What are the different modes, models, and tools in endpoint security detection? How can your business improve its endpoint security detection? Why does this matter?
Let’s answer the last question first. The era of pure cybersecurity prevention is over. In fact, it hasn’t existed in years; this end of an era coincides with the proliferation of cloud environments, mobile devices, and new kinds of workflows connecting to enterprise networks. Attack vectors and surfaces expanded, turning the once-solid digital perimeter into swiss cheese. Taking advantage of the opportunity, hackers stepped up their game by changing their arsenals and evolving their tools.
In other words, as the Internet expanded and reached new places in the workplace, so did cyber-attacks. Now, no digital perimeter or antivirus can boast 100 percent effectiveness.
So the cybersecurity game, especially in endpoint security, evolved too. Now, it focuses on detection and response – finding threats once they appear in the IT environment and removing them as quickly as possible.
Most often, this game takes place on the endpoint; the endpoint remains the gateway to the network and is the most common stepping stone. Therefore, we take a look at three major models of endpoint security detection.
Exploring Endpoint Security Detection: The Different Modes (SIEM, XDR, and EDR)
SIEM stands as one of the longstanding enterprise cybersecurity solution options, and one that evolved as much as the threat landscape. Originally, enterprises sought it out as a compliance tool. Indeed, it still features out-of-the-box reporting and automatic report generation.
However, as its log management tools gained prominence, more businesses recognized what SIEM could offer their InfoSec policies. SIEM aggregates data from through the IT environment, including on endpoints, and normalizes it. Then, it scans the data for security event data, making connections between seemingly disparate activities to reveal possible attacks. Finally, it sends an alert to your IT security team, prompting faster investigation times.
SIEM works, and you can learn more about it in our dedicated Buyer’s Guide. Yet SIEM doesn’t always focus on the endpoint. Instead, your team should deploy it to potential hotspots such as sensitive databases or privileged devices. Trying to capture all connected devices at once can overwhelm IT security teams with alerts as they modify its parameters.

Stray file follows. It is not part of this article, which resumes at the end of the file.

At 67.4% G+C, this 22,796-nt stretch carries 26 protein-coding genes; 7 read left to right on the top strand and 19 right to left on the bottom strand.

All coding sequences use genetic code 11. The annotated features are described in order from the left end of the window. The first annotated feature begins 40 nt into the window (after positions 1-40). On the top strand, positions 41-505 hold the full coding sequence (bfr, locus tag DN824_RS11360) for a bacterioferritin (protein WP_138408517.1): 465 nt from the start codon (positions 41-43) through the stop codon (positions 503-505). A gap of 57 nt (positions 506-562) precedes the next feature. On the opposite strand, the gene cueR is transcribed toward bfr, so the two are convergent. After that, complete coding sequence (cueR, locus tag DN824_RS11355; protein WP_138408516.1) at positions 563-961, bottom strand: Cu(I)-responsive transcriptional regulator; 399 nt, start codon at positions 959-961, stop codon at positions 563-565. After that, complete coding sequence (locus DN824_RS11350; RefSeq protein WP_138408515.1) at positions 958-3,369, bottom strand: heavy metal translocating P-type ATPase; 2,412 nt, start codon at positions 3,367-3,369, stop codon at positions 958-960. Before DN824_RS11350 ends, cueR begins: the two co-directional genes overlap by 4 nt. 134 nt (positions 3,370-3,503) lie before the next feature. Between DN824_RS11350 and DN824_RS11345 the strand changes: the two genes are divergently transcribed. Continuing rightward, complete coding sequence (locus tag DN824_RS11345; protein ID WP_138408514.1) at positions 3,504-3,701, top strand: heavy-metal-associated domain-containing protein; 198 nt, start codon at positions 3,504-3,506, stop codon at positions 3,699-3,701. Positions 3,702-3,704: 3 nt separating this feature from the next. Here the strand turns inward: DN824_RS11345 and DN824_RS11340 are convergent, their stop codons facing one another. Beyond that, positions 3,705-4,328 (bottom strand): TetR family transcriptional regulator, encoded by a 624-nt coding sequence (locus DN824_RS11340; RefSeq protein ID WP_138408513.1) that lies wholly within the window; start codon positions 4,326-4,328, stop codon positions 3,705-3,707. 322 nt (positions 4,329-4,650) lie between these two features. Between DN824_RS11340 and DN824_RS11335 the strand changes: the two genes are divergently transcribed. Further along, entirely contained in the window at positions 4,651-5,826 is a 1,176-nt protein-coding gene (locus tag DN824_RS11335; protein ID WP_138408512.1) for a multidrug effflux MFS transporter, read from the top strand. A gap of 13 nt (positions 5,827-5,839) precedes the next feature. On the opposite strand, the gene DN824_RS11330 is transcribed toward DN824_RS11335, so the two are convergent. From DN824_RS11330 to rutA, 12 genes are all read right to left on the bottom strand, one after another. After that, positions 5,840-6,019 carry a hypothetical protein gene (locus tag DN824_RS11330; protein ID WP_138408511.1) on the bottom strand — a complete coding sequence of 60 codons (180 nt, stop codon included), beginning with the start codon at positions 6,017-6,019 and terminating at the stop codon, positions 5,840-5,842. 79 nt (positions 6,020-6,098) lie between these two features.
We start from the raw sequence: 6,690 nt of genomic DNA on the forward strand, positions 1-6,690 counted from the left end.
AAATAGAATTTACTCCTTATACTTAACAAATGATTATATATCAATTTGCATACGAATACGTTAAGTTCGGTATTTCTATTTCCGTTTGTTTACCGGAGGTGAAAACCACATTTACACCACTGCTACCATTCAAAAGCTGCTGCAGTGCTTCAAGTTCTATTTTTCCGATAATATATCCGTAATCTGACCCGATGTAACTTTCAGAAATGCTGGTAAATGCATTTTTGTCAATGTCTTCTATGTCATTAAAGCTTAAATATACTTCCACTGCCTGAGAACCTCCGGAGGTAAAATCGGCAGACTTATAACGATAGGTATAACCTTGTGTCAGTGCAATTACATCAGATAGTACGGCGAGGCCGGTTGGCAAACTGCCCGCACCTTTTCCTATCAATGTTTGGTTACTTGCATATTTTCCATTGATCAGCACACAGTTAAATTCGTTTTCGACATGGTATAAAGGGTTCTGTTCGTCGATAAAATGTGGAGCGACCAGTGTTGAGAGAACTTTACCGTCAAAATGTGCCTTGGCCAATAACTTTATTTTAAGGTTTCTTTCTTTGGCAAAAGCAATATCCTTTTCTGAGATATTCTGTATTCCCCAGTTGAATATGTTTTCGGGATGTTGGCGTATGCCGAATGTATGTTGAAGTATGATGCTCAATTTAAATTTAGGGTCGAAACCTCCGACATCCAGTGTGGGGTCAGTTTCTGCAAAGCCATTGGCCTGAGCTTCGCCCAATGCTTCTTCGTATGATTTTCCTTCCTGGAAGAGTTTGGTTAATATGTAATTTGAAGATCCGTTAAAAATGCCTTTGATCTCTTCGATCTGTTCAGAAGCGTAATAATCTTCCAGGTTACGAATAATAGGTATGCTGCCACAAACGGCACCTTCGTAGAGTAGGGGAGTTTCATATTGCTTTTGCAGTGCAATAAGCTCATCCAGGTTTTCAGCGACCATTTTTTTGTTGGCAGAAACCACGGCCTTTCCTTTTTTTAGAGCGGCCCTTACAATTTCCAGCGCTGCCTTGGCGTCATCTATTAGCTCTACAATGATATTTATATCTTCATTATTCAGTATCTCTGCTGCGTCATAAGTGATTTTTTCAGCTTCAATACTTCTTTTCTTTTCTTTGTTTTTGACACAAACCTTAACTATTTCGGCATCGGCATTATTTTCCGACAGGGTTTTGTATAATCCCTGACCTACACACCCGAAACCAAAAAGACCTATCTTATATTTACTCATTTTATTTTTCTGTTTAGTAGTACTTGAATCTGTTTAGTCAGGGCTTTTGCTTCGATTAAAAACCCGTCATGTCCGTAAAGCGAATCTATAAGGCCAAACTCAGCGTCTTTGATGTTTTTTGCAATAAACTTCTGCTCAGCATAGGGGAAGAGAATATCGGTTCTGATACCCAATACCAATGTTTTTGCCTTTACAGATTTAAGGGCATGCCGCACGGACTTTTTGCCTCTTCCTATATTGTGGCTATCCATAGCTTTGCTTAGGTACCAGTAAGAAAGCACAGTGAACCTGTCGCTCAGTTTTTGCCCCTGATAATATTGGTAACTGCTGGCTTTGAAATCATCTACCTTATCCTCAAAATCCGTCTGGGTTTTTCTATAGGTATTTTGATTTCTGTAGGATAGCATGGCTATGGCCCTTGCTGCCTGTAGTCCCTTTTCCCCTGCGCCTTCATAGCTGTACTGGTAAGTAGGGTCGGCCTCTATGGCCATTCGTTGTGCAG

The conversation around XDR is rapidly accelerating, even as it solidifies its capabilities and definitions.
As we learned in a conversation we had with empow, XDR (extended detection and response) works as an umbrella tool. “XDR refers to a unified security incident and response platform that automatically collects and correlates data from proprietary security components. In other words, you can think of it as a platform that aggregates the security events collected by SIEM, EDR, and identity management tools; it puts them under a single pane of glass, offering a holistic cybersecurity perspective over the entire network.”
Further, XDR can cross environments and centralize normalized data. All of this can prove essential, especially for more sophisticated cybersecurity platforms. However, XDR works best as it bridges cybersecurity solutions, rather than working independently.
Finally, we come to endpoint detection and response: EDR. EDR focuses totally on the endpoint, monitoring every connected device as it operates in the environment. If a threat penetrates the digital perimeter and infects a connected endpoint, the solution sends an alert to your IT security team, thus improving investigation and response times. Whereas SIEM focuses on the entire network and thus can miss individual endpoints, and XDR focuses on cybersecurity solutions, EDR stays on the ground with your users.
Endpoint Security Detection, Overall
Again, all of these tools are vital and important. But you need to consider what you need and where you need the most eyes. You can’t protect what you can’t see, so you need the right endpoint security detection.
Learn more in the Endpoint Security Buyer’s Guide.
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